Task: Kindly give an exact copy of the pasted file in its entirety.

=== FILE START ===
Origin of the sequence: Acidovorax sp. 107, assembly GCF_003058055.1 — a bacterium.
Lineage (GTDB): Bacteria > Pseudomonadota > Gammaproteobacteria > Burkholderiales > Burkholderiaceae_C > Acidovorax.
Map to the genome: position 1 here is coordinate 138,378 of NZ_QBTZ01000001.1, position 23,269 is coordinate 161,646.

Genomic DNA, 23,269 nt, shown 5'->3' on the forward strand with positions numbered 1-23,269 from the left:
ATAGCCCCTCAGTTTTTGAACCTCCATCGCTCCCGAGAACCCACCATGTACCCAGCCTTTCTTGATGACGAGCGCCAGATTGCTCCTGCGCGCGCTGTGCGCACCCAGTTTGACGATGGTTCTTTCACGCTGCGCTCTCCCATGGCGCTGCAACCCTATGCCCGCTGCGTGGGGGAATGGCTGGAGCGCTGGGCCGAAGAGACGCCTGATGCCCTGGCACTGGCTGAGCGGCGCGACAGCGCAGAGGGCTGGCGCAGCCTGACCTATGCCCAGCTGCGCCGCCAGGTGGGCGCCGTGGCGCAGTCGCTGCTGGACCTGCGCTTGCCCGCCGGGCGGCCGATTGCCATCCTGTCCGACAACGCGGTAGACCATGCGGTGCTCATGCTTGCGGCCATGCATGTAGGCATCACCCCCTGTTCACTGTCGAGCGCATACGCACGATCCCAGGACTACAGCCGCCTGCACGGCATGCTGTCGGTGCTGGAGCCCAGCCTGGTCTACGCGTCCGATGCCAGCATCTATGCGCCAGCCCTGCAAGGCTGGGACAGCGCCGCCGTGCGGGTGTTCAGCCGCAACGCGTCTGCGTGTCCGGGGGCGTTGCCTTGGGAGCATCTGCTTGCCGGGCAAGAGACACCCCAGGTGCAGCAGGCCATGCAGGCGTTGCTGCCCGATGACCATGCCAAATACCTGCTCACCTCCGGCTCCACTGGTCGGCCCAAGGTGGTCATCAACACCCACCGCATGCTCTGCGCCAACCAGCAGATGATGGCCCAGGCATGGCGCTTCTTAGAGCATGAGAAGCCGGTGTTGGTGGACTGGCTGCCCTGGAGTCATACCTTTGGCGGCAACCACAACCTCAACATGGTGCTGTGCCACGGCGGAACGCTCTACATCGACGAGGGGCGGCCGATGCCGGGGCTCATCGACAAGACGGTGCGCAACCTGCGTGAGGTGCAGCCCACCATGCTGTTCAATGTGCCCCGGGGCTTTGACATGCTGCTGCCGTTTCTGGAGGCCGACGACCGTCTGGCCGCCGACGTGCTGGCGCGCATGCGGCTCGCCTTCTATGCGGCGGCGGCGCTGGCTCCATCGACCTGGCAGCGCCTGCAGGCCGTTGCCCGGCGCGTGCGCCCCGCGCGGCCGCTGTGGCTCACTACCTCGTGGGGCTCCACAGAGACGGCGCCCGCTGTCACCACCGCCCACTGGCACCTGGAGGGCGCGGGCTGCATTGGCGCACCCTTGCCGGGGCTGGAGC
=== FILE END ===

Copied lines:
Origin of the sequence: Acidovorax sp. 107, assembly GCF_003058055.1 — a bacterium.
Lineage (GTDB): Bacteria > Pseudomonadota > Gammaproteobacteria > Burkholderiales > Burkholderiaceae_C > Acidovorax.
Map to the genome: position 1 here is coordinate 138,378 of NZ_QBTZ01000001.1, position 23,269 is coordinate 161,646.

Genomic DNA, 23,269 nt, shown 5'->3' on the forward strand with positions numbered 1-23,269 from the left:
ATAGCCCCTCAGTTTTTGAACCTCCATCGCTCCCGAGAACCCACCATGTACCCAGCCTTTCTTGATGACGAGCGCCAGATTGCTCCTGCGCGCGCTGTGCGCACCCAGTTTGACGATGGTTCTTTCACGCTGCGCTCTCCCATGGCGCTGCAACCCTATGCCCGCTGCGTGGGGGAATGGCTGGAGCGCTGGGCCGAAGAGACGCCTGATGCCCTGGCACTGGCTGAGCGGCGCGACAGCGCAGAGGGCTGGCGCAGCCTGACCTATGCCCAGCTGCGCCGCCAGGTGGGCGCCGTGGCGCAGTCGCTGCTGGACCTGCGCTTGCCCGCCGGGCGGCCGATTGCCATCCTGTCCGACAACGCGGTAGACCATGCGGTGCTCATGCTTGCGGCCATGCATGTAGGCATCACCCCCTGTTCACTGTCGAGCGCATACGCACGATCCCAGGACTACAGCCGCCTGCACGGCATGCTGTCGGTGCTGGAGCCCAGCCTGGTCTACGCGTCCGATGCCAGCATCTATGCGCCAGCCCTGCAAGGCTGGGACAGCGCCGCCGTGCGGGTGTTCAGCCGCAACGCGTCTGCGTGTCCGGGGGCGTTGCCTTGGGAGCATCTGCTTGCCGGGCAAGAGACACCCCAGGTGCAGCAGGCCATGCAGGCGTTGCTGCCCGATGACCATGCCAAATACCTGCTCACCTCCGGCTCCACTGGTCGGCCCAAGGTGGTCATCAACACCCACCGCATGCTCTGCGCCAACCAGCAGATGATGGCCCAGGCATGGCGCTTCTTAGAGCATGAGAAGCCGGTGTTGGTGGACTGGCTGCCCTGGAGTCATACCTTTGGCGGCAACCACAACCTCAACATGGTGCTGTGCCACGGCGGAACGCTCTACATCGACGAGGGGCGGCCGATGCCGGGGCTCATCGACAAGACGGTGCGCAACCTGCGTGAGGTGCAGCCCACCATGCTGTTCAATGTGCCCCGGGGCTTTGACATGCTGCTGCCGTTTCTGGAGGCCGACGACCGTCTGGCCGCCGACGTGCTGGCGCGCATGCGGCTCGCCTTCTATGCGGCGGCGGCGCTGGCTCCATCGACCTGGCAGCGCCTGCAGGCCGTTGCCCGGCGCGTGCGCCCCGCGCGGCCGCTGTGGCTCACTACCTCGTGGGGCTCCACAGAGACGGCGCCCGCTGTCACCACCGCCCACTGGCACCTGGAGGGCGCGGGCTGCATTGGCGCACCCTTGCCGGGGCTGGAGC